NEW YORK (TheStreet) -- Before a recent pullback, gold was up double digits for 2014. Much of that can be attributed to the turmoil in Crimea and the Ukraine courtesy of Russian President Vladimir Putin. There are three reasons why Putin should be bullish for the price of gold well in the future.
1. Investors traditionally turn to gold when there is a crisis in the world.
SPDR Gold Shares (GLD) soared from around $115 in mid-December to nearly $135 in mid-March. Stocks in the sector such as Goldcorp (GG) and Barrick Gold (ABX) surged, too. While there never was a chance that the U.S. would go to war with Russia over Crimea, gold assets still soared. What makes the future bullish for gold here is that after the anemic American response, Putin is now emboldened to move forcefully again.
2. The American response diminished the appeal of U.S. dollar holdings to foreign investors.
Many of the largest owners of Treasury bonds and other greenback assets are potential adversaries. China is the most obvious. So were the Russians. By the White House freezing some assets, foreign investors holding U.S. dollars responded by selling out their positions as a precaution. That could keep others from buying in the future. With fewer buyers, the greenback will decline in value.
3. The U.S. appears weak in international relations.
Legendary investor Jim Rogers once stated that a weak currency is the sign of a weak economy, which is the sign of a weak government. Washington Post columnist Charles Krauthammer, in a recent column entitled "Obama v. Putin: The Mismatch," likened Obama's approach to statesmanship to that of a beauty contestant "...being asked to name her fondest wish."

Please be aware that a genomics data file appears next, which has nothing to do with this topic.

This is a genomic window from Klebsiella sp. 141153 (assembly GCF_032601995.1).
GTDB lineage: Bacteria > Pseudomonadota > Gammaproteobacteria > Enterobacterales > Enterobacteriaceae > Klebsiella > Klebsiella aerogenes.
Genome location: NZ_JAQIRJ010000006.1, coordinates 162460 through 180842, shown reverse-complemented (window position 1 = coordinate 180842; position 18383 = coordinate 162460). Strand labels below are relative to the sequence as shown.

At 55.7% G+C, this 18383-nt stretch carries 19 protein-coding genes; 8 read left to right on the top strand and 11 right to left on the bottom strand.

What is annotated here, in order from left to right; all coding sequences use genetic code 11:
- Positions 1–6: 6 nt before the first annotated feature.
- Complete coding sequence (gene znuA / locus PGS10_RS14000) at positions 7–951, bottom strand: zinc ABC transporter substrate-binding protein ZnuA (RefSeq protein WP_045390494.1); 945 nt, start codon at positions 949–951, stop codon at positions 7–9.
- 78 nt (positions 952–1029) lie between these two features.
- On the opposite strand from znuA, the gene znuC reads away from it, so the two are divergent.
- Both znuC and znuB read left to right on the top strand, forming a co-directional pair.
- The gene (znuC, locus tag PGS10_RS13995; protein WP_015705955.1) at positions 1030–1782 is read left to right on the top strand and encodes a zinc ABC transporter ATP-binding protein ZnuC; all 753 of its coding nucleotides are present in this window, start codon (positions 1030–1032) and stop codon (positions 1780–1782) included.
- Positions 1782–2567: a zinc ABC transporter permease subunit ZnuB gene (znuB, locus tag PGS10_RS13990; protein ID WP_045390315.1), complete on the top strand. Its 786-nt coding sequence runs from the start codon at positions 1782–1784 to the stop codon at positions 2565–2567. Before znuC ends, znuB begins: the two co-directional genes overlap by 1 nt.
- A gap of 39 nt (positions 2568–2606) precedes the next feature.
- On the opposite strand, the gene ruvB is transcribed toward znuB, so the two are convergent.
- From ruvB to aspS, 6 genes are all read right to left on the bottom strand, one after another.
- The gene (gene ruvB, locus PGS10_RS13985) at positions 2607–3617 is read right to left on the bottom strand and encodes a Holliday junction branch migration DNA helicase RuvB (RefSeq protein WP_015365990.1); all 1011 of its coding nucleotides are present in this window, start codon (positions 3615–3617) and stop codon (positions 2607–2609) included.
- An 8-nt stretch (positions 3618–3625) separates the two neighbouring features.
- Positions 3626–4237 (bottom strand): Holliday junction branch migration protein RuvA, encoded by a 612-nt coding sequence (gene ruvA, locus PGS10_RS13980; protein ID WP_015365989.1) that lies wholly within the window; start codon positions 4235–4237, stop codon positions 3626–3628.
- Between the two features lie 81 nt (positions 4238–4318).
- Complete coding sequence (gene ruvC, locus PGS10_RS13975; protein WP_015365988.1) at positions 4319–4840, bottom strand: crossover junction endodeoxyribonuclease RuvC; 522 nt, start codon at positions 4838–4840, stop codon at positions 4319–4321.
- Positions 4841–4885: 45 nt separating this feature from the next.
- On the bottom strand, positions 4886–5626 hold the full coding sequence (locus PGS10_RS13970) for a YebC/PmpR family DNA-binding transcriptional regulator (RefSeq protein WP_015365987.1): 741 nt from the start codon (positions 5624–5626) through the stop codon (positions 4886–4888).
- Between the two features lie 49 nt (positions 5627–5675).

Secretary of State John Kerry after another failed effort in the Middle East admitted that American foreign policy had received a "reality check." Those and more do not reassure investors that there is strong U.S. leadership.
Underscoring these factors is still a weak American economy.
The U.S. government budget deficit in fiscal year 2013 was $680 billion. The Federal Reserve, through its quantitative easing program, is buying Treasuries and other securities at a rate of $55 billion monthly. From this, the Fed is basically financing the American budget deficit as no other buyers, foreign or domestic, can be found to buy in at such low interest rates.
Without the Fed buying such massive amounts of Treasuries, U.S. interest rates would be much higher. Investors certainly realize that would further weaken the recovery from The Great Recession. This is demonstrated by their not buying U.S. government debt. It is also seen in in the rising share prices of Barrick Gold, Goldcorp, and SPDR Gold Shares. That, along with the uncertainty of Putin's next step will up the price of gold.
At the time of publication the author held no positions in any of the stocks mentioned.
This article represents the opinion of a contributor and not necessarily that of TheStreet or its editorial staff.